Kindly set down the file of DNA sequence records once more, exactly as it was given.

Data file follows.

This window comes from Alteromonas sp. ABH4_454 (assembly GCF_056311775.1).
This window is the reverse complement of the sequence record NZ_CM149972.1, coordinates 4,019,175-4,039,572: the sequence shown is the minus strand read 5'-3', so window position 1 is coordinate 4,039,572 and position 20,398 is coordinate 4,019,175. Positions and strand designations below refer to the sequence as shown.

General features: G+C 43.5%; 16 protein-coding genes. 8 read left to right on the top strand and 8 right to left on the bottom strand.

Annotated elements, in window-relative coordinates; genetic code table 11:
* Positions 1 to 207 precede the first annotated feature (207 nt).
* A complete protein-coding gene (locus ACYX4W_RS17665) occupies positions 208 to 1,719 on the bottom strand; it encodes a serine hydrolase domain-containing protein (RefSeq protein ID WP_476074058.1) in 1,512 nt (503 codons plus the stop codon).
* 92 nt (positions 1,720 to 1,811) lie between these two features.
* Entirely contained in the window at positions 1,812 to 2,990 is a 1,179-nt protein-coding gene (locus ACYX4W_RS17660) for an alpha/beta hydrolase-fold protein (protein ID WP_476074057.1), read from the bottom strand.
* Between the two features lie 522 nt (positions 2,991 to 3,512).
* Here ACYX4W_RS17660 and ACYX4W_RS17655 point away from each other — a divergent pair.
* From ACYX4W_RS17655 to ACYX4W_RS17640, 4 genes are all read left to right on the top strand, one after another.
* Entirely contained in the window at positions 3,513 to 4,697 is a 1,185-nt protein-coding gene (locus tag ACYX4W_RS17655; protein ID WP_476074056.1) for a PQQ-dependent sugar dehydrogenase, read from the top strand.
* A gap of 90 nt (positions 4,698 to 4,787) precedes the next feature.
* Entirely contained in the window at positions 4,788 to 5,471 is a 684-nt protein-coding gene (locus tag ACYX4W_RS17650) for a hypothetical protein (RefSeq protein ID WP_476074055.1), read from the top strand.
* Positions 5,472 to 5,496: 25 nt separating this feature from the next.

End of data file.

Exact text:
This window comes from Alteromonas sp. ABH4_454 (assembly GCF_056311775.1).
This window is the reverse complement of the sequence record NZ_CM149972.1, coordinates 4,019,175-4,039,572: the sequence shown is the minus strand read 5'-3', so window position 1 is coordinate 4,039,572 and position 20,398 is coordinate 4,019,175. Positions and strand designations below refer to the sequence as shown.

General features: G+C 43.5%; 16 protein-coding genes. 8 read left to right on the top strand and 8 right to left on the bottom strand.

Annotated elements, in window-relative coordinates; genetic code table 11:
* Positions 1 to 207 precede the first annotated feature (207 nt).
* A complete protein-coding gene (locus ACYX4W_RS17665) occupies positions 208 to 1,719 on the bottom strand; it encodes a serine hydrolase domain-containing protein (RefSeq protein ID WP_476074058.1) in 1,512 nt (503 codons plus the stop codon).
* 92 nt (positions 1,720 to 1,811) lie between these two features.
* Entirely contained in the window at positions 1,812 to 2,990 is a 1,179-nt protein-coding gene (locus ACYX4W_RS17660) for an alpha/beta hydrolase-fold protein (protein ID WP_476074057.1), read from the bottom strand.
* Between the two features lie 522 nt (positions 2,991 to 3,512).
* Here ACYX4W_RS17660 and ACYX4W_RS17655 point away from each other — a divergent pair.
* From ACYX4W_RS17655 to ACYX4W_RS17640, 4 genes are all read left to right on the top strand, one after another.
* Entirely contained in the window at positions 3,513 to 4,697 is a 1,185-nt protein-coding gene (locus tag ACYX4W_RS17655; protein ID WP_476074056.1) for a PQQ-dependent sugar dehydrogenase, read from the top strand.
* A gap of 90 nt (positions 4,698 to 4,787) precedes the next feature.
* Entirely contained in the window at positions 4,788 to 5,471 is a 684-nt protein-coding gene (locus tag ACYX4W_RS17650) for a hypothetical protein (RefSeq protein ID WP_476074055.1), read from the top strand.
* Positions 5,472 to 5,496: 25 nt separating this feature from the next.